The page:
Next in the series on Papa Dan's Beef Jerky is this Teriyaki variety. See my previous reviews of their Carne Asada, Ring of Fire, Old Fashioned, Sweet N' Hot, and Real Backyard BBQ varieties.
Papa Dan's is a brand of Batistelli Foods, based in Fullerton, CA. The brand was started by David Batistelli along with his father in 1988. At one time Papa Dan's was manufactured in its own USDA facility, but is now produced by Monrovia, CA-based TM Jerky & Processing, which coincidentally now owns Papa Dan's old manufacturing facility.
This Teriyaki variety is actually the last of the varieties I have to review for Papa Dan's, unless they sent me more flavors. They actually have more flavors that I haven't reviewed.
Beef, brown sugar, teriyaki sauce, seasoning [salt, brown sugar, maple sugar, sodium nitrite (.008#)], vinegar, granulated garlic, sodium nitrite.
The first thing I taste from the surface of these pieces is a teriyaki sauce flavor with its associated sweetness and saltiness.
The chewing flavor starts with the same teriyaki sauce flavor, but with a bit more more definition with the soy sauce, and subsequently, a bit more saltiness.
For being labeled as a Teriyaki beef jerky, this seems to hold up fine. It has a heavy sweetness, which I feel is an important characteristic of teriyaki, and it does have an easily noticeable soy sauce flavor. I can also taste faint amounts of that vinegar, which in this case is being used in lieu of sake or mirin wine. But I don't really get any of the ginger component. Yet overall I think this teriyaki sauce does a decent job of reflecting real teriyaki sauce instead of the sweetened soy sauce that some other jerky brands tend to do.
The teriyaki sauce is also the flavor that represents this jerky the most. It starts out first with that initial burst of sweet, but seconds later the soy sauce comes in and takes over the palate. The teriyaki tends to be heavier on the soy sauce flavor, and its associated saltiness tends to feel a bit more heavy than the teriyaki sauces you get at a Japanese restaurant.
To me, the saltiness in this feels to be somewhere between a medium and high level.
But after that, there isn't much else going on in this jerky. I don't pick up any natural meat flavors. The garlic is very subtle.
These are strips of whole meat, sliced thick and in lengths of three to eight inches.
This is a semi-moist jerky with a sticky-oily surface feel. They have fair amount of flexibility, being a good deal with minimal cracking. Biting off chunks require a little effort, while chewing seems easy overall.
The chewing texture starts off feeling pliable, but a little chewy, with a little bit of chewing resistance. After a few chews, it starts breaking down quickly, and it doesn't take much effort to chew down to a soft mass. At that point, it has a meaty, steak-like feel, cooked medium-rare.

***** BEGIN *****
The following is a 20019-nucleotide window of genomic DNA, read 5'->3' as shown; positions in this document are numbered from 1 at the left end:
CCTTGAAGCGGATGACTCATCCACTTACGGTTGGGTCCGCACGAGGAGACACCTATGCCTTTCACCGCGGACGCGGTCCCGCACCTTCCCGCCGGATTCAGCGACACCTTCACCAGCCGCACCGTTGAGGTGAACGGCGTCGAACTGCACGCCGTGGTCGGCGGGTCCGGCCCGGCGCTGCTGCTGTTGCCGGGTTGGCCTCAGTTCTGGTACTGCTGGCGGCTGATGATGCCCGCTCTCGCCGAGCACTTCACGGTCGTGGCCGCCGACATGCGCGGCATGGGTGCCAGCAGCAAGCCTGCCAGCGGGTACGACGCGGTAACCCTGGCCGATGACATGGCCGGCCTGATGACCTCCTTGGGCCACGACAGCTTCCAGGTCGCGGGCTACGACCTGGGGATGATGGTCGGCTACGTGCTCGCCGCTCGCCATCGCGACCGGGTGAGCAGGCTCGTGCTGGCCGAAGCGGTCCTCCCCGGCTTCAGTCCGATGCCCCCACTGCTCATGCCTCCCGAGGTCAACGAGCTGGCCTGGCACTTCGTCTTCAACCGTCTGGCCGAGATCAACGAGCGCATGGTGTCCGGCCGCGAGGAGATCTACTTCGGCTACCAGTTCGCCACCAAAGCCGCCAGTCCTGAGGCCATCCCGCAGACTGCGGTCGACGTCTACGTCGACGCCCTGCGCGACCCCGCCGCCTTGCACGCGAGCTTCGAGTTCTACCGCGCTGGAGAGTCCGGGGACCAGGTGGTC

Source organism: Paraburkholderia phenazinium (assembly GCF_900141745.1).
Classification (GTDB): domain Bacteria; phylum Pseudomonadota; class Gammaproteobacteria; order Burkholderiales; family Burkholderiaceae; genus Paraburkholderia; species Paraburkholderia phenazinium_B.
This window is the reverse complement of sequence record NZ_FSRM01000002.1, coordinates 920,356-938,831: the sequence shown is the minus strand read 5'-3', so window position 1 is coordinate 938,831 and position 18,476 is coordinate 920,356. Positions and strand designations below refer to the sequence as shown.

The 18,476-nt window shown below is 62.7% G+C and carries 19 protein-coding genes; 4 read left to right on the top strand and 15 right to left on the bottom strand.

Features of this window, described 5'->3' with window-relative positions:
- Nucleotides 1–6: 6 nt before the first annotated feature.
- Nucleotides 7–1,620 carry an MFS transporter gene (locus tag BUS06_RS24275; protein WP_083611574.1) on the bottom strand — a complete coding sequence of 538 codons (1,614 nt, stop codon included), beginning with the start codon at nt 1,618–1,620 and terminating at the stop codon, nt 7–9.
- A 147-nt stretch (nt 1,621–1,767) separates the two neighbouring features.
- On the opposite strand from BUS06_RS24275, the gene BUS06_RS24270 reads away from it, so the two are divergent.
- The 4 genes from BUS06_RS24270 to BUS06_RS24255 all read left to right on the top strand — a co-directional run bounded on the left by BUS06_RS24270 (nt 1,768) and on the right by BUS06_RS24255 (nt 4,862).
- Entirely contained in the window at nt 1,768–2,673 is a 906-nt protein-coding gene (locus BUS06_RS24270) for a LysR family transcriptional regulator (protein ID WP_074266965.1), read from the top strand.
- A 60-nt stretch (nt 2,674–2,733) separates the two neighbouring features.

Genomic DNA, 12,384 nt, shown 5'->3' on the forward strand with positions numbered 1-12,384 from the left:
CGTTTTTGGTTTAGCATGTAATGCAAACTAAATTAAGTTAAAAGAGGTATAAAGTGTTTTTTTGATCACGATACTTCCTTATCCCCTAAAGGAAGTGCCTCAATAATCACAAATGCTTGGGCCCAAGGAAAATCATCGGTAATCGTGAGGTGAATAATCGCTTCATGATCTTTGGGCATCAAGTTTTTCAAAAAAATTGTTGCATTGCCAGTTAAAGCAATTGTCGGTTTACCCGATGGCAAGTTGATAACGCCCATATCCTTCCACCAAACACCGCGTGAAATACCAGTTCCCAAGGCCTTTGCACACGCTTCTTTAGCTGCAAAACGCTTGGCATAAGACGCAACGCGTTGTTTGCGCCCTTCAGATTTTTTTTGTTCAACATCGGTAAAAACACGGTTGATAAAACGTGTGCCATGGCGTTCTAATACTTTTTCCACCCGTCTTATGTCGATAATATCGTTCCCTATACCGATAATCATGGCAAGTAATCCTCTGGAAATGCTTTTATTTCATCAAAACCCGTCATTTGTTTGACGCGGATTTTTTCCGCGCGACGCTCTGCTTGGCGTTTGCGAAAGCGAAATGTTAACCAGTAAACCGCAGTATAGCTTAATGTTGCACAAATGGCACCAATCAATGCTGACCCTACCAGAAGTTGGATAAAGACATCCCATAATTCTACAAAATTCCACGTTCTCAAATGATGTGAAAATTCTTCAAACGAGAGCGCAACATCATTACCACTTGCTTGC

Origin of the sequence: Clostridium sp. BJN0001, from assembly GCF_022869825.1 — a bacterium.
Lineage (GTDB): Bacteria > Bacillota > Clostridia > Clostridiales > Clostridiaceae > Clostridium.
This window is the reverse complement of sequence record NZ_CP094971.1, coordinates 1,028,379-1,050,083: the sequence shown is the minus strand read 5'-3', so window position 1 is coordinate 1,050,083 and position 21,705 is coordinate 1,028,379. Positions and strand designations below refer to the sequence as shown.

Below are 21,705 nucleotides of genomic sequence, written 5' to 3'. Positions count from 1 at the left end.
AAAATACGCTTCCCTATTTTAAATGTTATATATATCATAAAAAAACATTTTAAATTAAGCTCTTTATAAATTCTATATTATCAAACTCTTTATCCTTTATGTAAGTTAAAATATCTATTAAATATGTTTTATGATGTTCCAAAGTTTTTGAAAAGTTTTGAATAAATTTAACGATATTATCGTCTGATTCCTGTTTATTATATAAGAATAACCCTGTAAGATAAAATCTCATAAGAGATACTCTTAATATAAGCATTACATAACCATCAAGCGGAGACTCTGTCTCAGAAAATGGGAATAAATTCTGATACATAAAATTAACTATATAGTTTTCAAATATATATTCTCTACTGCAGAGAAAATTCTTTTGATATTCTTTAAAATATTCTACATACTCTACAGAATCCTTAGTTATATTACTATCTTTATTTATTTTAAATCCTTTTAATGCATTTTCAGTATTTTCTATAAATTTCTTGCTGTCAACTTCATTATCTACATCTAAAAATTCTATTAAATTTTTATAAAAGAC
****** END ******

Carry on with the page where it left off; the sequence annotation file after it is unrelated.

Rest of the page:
Several of these strips have small bits of fat on them, but don't seem to contribute much flavor. I feel quite a bit of stringiness in these strips, along with a few harder, unchewable tissues. I also found pieces of tendon in some strips.
In terms of clean eating, handling each strips leaves behind enough oil and stickiness to require a licking and wiping.
Papa Dan's sells this Teriyaki variety from its website at a price of $23.99 for two 8oz packages. Add to that $7.56 for shipping to Southern California, and it totals out to $31.55. That's works out to be $1.97 per ounce.
For general jerky snacking purposes, at the $1.97 per ounce price, it's a decent value. I'm getting a basic level of snackability for an average flavor, easy eating, average meat consistency and decent chewing texture. That price is about what you'd pay for the major brands of jerky at the grocery store, and seems to provide the same snackability.
As a Teriyaki beef jerky, at the same $1.97 per ounce price, it's a good value. I'm getting a flavor that seems more closer to what I consider real teriyaki sauce, though still lacking the light pungent component that I like. But I think this is still better than many of the major brands of teriyaki jerky.
I'm giving this an average rating.
This Teriyaki variety from Papa Dan's Beef Jerky provides a teriyaki flavor that I think is a little more close to what I consider to be real teriyaki sauce, providing a little more of the subtle flavor overtones that set it apart from the sweetened soy sauces that some other teriyaki jerky brands tend to settle with.
But compared to all other teriyaki jerky brands I've reviewed, it's still not one of the better ones. This one tends to be heavier on the soy sauce component, which in turn gives it higher saltiness, and it's missing that light ginger spice that most Japanese restaurants put into their teriyaki. But it has the heavy sweetness, and even a faint vinegar flavor in lieu of the sake.
After that, there's isn't much else going on with this jerky. No black pepper, no other spiciness, no natural meat flavors, no smokiness. And the meat contains a lot of stringiness, some tendon, and other unchewable tissues. What you have a decent teriyaki flavor, but offset by little else to taste, and a lackluster chewing.
My recommended beer pairing for this, go with a simple IPA, where the heavy hops will cleanse the palate and bring out those subtle flavors in the teriyaki, but still has a refreshing quality to quench the saltiness. Try the New Belgium Ranger IPA, or the Stone IPA.
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